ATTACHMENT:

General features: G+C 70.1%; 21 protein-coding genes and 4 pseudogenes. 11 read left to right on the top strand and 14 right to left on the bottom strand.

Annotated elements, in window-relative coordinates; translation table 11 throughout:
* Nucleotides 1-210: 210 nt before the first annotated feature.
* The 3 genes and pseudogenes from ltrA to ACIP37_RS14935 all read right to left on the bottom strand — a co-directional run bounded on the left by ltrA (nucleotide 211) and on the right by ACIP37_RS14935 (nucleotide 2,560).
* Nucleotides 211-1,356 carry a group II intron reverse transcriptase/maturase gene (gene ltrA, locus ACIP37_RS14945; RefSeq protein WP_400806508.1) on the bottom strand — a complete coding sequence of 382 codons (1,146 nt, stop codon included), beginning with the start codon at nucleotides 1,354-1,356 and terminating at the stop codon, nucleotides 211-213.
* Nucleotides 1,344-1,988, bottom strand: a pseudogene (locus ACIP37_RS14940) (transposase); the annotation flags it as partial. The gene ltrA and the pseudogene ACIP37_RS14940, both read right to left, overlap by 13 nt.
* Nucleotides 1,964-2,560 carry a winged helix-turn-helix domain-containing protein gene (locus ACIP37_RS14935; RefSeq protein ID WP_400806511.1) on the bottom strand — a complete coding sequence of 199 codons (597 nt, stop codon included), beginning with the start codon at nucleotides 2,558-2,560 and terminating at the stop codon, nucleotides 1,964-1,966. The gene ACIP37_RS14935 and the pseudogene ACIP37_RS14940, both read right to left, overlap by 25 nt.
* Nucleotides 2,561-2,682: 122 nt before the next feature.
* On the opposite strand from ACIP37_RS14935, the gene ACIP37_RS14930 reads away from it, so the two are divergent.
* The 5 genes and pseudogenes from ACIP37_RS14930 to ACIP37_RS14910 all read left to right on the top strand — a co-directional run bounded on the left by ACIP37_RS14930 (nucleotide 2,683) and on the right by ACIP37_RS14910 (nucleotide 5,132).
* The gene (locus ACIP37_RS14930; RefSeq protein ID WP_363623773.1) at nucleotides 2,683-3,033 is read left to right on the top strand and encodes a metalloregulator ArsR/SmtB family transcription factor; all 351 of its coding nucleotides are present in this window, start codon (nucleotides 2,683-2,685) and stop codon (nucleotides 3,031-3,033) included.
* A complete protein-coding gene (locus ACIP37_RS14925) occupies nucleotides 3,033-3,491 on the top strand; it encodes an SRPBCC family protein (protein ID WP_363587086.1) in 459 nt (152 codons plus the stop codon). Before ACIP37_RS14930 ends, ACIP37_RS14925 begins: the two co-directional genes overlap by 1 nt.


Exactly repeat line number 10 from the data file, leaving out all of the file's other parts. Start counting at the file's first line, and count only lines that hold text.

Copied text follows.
* The 5 genes and pseudogenes from ACIP37_RS14930 to ACIP37_RS14910 all read left to right on the top strand — a co-directional run bounded on the left by ACIP37_RS14930 (nucleotide 2,683) and on the right by ACIP37_RS14910 (nucleotide 5,132).